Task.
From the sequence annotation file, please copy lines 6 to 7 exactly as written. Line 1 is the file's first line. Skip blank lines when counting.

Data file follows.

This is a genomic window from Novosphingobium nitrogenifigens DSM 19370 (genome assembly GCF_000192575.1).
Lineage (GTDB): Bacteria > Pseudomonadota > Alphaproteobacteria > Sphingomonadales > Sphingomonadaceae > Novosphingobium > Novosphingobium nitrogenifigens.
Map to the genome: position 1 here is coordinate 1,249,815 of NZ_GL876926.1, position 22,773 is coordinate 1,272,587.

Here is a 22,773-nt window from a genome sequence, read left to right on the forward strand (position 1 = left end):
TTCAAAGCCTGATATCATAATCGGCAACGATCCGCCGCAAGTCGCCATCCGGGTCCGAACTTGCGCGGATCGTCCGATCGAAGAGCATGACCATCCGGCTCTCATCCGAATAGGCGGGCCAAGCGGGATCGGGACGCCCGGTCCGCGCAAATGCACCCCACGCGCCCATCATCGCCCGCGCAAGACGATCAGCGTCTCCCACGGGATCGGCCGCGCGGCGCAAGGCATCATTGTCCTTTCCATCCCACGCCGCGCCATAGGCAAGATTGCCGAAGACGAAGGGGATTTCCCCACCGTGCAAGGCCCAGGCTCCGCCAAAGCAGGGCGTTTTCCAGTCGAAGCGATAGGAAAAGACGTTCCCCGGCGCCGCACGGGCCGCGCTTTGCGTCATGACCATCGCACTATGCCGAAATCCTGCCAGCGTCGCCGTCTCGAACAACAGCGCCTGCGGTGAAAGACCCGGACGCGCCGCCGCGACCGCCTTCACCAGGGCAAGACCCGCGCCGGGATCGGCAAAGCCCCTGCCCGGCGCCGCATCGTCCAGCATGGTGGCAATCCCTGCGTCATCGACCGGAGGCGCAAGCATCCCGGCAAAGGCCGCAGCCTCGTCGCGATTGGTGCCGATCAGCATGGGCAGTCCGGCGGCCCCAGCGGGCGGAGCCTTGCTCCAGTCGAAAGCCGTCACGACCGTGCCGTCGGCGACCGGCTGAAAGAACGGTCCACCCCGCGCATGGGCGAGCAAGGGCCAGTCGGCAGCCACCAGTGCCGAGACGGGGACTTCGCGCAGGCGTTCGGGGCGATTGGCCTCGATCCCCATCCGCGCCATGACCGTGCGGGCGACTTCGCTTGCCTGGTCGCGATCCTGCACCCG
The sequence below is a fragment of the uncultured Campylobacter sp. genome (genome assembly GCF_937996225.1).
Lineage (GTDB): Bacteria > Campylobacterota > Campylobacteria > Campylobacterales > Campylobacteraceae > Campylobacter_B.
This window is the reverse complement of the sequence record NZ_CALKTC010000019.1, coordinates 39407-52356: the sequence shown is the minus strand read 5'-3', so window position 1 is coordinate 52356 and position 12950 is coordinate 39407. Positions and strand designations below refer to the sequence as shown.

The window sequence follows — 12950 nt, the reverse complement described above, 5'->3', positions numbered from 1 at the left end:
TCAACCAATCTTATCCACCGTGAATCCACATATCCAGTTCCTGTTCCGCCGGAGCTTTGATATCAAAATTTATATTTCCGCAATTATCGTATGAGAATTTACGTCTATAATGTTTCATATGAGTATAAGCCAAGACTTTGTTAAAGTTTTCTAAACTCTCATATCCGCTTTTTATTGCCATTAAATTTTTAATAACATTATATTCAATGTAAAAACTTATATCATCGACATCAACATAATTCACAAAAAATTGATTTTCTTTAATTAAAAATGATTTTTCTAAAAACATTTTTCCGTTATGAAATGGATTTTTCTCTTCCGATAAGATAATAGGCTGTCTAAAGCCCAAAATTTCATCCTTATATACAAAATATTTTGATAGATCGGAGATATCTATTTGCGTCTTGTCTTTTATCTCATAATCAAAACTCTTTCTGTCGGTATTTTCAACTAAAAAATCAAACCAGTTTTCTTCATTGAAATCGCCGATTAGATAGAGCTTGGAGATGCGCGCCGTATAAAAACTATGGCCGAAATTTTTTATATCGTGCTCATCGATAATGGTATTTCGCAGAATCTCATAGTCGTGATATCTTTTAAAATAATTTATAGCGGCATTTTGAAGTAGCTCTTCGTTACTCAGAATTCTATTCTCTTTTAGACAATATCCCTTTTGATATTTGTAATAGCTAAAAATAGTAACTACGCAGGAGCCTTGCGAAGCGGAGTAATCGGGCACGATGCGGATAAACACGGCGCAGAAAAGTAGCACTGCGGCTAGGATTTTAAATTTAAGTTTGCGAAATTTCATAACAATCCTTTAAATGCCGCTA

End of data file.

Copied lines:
The sequence below is a fragment of the uncultured Campylobacter sp. genome (genome assembly GCF_937996225.1).
Lineage (GTDB): Bacteria > Campylobacterota > Campylobacteria > Campylobacterales > Campylobacteraceae > Campylobacter_B.